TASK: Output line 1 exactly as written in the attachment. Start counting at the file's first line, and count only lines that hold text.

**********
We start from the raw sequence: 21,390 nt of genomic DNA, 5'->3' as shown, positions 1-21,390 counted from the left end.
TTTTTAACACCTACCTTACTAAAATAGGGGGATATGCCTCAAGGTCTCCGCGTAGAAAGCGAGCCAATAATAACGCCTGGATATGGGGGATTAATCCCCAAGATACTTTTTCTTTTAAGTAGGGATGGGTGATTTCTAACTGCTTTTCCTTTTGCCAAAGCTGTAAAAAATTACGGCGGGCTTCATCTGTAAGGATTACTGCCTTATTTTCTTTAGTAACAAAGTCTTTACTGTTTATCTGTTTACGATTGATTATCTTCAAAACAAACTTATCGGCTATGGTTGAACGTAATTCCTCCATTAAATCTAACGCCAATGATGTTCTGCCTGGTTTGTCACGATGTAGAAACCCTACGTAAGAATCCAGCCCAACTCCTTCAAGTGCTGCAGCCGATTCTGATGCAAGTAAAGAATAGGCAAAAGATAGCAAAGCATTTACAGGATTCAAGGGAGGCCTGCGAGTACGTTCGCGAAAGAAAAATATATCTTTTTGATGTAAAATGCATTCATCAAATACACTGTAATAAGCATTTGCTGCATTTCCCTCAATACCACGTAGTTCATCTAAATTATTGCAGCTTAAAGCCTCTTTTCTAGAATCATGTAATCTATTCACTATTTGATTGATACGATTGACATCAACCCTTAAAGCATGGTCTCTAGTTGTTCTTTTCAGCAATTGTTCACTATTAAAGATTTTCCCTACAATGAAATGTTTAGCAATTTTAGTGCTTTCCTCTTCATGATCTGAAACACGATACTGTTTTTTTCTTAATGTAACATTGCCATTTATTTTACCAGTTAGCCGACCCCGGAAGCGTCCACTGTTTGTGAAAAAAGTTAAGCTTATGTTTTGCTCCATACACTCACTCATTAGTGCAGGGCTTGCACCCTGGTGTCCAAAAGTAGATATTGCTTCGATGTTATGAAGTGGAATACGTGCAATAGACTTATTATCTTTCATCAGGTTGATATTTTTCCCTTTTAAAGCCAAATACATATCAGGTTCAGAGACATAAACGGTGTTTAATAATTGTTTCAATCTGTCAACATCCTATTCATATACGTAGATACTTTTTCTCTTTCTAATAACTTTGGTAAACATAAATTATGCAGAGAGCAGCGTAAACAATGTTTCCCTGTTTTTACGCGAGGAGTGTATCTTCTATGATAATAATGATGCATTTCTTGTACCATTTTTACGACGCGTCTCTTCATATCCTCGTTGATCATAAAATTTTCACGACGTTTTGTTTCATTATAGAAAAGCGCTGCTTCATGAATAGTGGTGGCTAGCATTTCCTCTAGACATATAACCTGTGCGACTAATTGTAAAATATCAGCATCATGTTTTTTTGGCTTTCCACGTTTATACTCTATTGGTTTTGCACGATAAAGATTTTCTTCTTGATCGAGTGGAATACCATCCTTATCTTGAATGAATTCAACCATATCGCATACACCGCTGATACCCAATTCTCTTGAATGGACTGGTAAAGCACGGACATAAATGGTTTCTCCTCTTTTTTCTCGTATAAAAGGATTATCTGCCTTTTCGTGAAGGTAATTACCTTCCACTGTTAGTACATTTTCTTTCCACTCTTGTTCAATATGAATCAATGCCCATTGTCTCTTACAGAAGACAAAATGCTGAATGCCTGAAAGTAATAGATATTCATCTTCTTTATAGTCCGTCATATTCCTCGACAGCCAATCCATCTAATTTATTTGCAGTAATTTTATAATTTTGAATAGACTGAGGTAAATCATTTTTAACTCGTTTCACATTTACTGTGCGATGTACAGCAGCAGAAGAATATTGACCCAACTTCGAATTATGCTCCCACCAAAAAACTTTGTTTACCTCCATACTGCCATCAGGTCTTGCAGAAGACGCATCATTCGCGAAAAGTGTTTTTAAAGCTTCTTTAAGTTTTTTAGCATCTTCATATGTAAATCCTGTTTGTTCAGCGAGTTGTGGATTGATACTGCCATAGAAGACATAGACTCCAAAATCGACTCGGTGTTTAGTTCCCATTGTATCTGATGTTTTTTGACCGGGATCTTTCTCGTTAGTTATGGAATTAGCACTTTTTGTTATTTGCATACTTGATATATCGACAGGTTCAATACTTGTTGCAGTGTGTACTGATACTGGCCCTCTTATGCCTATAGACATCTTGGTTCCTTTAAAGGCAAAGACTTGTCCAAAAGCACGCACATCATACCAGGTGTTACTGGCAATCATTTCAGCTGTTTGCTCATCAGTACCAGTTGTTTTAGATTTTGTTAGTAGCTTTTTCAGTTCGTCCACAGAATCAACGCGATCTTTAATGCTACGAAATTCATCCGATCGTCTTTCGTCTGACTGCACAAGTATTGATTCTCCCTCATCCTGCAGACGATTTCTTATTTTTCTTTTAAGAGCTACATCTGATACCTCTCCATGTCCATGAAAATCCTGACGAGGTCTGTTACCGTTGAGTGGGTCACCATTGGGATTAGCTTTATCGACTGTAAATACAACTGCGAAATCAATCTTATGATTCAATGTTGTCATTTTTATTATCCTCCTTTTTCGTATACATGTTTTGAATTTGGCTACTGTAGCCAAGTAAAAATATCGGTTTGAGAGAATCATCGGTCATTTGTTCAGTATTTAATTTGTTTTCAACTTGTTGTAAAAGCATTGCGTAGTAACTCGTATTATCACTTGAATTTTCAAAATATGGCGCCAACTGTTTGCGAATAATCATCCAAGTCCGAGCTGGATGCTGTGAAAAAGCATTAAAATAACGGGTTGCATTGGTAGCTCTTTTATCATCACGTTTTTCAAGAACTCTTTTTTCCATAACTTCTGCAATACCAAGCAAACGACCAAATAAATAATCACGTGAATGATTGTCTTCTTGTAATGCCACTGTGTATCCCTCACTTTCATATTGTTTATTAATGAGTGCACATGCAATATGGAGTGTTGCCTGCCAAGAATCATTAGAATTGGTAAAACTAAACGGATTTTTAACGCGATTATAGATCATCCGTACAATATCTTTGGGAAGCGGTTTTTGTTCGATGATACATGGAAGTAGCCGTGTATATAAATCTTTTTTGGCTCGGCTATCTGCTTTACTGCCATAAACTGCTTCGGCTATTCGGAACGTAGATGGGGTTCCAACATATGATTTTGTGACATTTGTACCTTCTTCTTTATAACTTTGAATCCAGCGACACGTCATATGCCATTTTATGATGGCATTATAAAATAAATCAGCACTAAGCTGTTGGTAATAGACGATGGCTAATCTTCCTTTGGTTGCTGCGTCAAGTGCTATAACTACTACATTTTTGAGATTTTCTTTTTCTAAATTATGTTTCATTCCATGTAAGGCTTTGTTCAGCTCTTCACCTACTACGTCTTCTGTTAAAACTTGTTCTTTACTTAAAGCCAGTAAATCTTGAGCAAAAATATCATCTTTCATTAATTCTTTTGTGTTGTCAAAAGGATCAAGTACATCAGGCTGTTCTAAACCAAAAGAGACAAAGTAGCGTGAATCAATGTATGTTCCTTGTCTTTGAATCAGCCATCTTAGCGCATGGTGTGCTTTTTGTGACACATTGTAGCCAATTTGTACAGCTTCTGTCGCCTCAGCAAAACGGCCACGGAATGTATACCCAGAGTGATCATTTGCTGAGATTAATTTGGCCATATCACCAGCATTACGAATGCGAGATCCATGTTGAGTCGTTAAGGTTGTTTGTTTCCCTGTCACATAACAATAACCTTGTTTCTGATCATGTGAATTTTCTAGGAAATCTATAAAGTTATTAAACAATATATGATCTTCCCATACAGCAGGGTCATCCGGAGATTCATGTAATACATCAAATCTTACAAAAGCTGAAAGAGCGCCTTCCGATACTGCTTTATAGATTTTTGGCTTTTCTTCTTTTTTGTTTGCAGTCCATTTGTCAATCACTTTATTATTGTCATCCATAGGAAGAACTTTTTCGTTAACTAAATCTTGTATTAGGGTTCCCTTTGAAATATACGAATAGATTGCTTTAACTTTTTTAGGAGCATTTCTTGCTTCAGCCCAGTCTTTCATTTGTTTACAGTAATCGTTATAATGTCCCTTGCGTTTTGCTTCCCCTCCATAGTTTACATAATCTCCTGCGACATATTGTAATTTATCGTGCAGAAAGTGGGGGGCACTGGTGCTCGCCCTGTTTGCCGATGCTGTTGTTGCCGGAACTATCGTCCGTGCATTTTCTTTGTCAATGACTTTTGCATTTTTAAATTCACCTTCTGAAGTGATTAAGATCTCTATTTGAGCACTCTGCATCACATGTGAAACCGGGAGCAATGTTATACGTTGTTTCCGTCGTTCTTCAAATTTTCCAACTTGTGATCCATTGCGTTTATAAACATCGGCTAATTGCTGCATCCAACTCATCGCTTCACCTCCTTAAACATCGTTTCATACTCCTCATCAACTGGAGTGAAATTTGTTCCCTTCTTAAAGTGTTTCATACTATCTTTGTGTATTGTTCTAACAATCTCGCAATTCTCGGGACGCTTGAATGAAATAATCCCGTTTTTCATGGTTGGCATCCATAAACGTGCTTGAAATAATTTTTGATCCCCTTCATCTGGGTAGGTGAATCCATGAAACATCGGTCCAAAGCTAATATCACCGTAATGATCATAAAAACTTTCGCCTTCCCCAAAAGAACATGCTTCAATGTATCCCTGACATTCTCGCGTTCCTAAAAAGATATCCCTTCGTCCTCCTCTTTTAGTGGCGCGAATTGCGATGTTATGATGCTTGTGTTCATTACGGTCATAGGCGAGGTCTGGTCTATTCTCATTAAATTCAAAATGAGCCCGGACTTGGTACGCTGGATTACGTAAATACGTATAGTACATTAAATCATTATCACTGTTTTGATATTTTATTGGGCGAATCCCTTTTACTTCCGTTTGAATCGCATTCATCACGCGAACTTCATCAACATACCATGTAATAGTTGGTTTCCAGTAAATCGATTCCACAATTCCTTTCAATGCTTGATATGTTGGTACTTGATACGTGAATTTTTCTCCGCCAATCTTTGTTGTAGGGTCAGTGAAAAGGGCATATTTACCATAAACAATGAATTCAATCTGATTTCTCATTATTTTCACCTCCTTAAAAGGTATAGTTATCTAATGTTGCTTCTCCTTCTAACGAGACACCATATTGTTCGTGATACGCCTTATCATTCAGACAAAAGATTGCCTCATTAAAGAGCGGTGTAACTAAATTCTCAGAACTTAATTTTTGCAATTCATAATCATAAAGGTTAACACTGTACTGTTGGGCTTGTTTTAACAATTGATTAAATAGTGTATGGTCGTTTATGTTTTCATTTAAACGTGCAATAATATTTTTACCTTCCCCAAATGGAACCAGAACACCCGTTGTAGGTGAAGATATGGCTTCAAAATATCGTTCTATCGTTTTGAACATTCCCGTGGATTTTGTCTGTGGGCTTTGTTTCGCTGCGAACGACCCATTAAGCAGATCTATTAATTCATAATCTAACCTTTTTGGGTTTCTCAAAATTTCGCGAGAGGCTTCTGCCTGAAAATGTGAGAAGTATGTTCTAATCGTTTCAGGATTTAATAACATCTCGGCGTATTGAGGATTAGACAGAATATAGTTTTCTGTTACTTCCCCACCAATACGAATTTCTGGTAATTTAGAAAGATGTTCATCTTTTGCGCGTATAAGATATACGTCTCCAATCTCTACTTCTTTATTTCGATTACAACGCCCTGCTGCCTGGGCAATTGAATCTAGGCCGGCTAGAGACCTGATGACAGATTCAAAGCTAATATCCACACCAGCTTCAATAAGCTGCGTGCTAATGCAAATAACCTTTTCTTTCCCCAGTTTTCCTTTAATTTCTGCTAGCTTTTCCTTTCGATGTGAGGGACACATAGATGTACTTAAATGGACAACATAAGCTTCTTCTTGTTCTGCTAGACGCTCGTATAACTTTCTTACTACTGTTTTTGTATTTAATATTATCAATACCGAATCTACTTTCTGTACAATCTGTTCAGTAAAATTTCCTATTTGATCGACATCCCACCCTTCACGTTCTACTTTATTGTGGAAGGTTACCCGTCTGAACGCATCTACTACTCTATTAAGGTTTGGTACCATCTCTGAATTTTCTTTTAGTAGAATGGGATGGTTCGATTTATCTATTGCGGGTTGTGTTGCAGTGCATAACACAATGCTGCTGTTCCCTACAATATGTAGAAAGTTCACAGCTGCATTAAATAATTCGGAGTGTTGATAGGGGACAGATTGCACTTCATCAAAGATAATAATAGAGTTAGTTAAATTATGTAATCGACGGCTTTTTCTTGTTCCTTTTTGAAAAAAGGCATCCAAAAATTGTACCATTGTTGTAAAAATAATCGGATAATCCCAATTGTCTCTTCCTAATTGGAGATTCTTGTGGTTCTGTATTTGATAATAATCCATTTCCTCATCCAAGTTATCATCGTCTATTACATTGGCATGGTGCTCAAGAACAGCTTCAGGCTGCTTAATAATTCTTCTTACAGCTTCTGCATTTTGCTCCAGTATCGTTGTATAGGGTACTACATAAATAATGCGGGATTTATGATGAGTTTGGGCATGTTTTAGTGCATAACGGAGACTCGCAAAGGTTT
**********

We start from the raw sequence: 21,390 nt of genomic DNA, 5'->3' as shown, positions 1-21,390 counted from the left end.